Two Simple Thermistor-Controlled Relay Circuits

  
Inside:
Repository
You can use a Cmos 4001 or a Cmos 4011 in this circuit. They have four - two-input - gates. In each case - the two inputs are joined together. So the gates are being used as simple inverters. = This means that when the two inputs are high - the output will be low. And when the two inputs are low - the output will be high. = The output from the cir
Two Simple Thermistor-Controlled Relay Circuits - schematic

cuit is at pin 10. When pin 10 goes low - it`s connected internally to the negative line. So it connects the base of Q1 to ground - through R3. This allows base current to flow through the transistor`s emitter-base junction. And R3 limits the size of that current - to about 5mA. = When current flows through the emitter-base junction of Q1 - it switches the transistor on. The transistor connects the negative side of the relay coil to ground - and the relay energizes. = When pin 10 goes high again - it`s connected internally to the positive line. So it connects the base of Q1 to the positive line - through R3. This cuts off the base current`s path to ground. = Without its base current - the transistor switches off. This disconnects the negative side of the relay coil from ground - and the relay de-energizes. = In other words - every time pin 10 goes low - the relay will energize. And every time pin 10 goes high - the relay will de- energize. Thus - the state of the relay is controlled by the state of pin 10. = The state of pin 10 is controlled by the voltage on pins 5 & 6. = The gates are being used as simple inverters. So - if pins 5 & 6 are high - pin 4 will be low. Pin 4 takes pins 1 & 2 low - so pin 3 will be high. Pin 3 takes pins 12 & 13 high - so pin 11 is low. Pin 11 takes pins 8 & 9 low - so pin 10 is high. = In other words - while pins 5 & 6 remain high - the relay will remain de-energized. The opposite is also...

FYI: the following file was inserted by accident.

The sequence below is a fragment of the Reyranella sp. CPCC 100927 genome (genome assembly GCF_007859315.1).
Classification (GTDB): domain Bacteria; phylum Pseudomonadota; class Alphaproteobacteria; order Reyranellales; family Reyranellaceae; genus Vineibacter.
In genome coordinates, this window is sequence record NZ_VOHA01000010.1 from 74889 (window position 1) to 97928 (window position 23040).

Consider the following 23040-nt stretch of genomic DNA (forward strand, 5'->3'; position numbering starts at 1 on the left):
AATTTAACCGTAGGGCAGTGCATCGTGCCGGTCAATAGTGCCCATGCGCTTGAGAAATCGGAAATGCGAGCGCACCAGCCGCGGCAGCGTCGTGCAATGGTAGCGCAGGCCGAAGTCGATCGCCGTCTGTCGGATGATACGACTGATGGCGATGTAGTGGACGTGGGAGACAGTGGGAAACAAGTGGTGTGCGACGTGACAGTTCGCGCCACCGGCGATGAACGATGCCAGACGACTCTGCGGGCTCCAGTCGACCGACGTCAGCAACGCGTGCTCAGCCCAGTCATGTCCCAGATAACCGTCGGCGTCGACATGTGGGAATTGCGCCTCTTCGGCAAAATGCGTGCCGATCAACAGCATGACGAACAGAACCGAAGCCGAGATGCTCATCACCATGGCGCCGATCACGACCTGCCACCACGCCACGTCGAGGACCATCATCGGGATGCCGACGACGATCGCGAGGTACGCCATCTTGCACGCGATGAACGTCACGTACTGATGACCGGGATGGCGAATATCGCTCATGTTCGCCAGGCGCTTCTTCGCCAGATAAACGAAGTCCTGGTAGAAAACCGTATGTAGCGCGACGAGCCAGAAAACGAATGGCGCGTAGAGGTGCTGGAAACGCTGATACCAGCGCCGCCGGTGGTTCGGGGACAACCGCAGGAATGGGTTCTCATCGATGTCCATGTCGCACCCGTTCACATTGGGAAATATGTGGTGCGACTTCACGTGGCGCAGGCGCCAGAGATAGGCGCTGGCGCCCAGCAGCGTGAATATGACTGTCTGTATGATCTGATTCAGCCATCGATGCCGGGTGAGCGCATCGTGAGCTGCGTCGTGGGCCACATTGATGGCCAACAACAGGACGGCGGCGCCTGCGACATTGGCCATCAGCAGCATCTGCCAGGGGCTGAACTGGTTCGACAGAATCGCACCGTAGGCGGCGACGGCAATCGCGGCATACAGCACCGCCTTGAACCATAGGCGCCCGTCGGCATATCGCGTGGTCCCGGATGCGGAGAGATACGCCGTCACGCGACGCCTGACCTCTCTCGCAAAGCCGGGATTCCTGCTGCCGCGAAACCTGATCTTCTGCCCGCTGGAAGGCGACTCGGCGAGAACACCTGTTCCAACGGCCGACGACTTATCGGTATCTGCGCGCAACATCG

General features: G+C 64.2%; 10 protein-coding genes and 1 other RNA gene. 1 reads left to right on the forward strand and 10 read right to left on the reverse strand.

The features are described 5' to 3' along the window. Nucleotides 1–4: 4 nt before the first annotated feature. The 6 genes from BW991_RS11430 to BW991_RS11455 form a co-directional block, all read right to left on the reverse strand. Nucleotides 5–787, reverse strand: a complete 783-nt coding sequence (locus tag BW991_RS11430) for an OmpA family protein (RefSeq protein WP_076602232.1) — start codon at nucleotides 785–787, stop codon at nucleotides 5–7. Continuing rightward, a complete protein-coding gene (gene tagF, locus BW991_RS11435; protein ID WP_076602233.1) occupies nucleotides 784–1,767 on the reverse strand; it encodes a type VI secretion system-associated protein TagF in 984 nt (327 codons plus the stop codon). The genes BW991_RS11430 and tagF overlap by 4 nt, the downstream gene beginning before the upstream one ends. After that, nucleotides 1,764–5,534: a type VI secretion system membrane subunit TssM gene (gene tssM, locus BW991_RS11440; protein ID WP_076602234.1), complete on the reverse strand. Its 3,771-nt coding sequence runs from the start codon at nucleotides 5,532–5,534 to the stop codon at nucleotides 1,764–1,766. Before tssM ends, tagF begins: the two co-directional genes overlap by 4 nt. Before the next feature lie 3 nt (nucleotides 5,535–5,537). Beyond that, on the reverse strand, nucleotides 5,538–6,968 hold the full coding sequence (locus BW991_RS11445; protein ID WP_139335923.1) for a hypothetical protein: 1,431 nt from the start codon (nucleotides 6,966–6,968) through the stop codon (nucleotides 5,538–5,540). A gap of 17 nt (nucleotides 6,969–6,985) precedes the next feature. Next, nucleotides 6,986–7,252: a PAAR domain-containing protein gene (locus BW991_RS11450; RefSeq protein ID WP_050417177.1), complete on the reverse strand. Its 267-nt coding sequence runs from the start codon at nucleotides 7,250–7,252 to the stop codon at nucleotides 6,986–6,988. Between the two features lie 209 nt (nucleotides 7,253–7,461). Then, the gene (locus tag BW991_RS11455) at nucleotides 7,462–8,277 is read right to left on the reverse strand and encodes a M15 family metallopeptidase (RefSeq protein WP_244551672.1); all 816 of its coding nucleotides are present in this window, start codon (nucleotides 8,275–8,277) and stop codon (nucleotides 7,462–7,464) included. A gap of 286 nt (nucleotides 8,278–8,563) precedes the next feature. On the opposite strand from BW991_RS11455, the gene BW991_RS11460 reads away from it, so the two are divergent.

Leave Comment

characters left:

New Circuits

.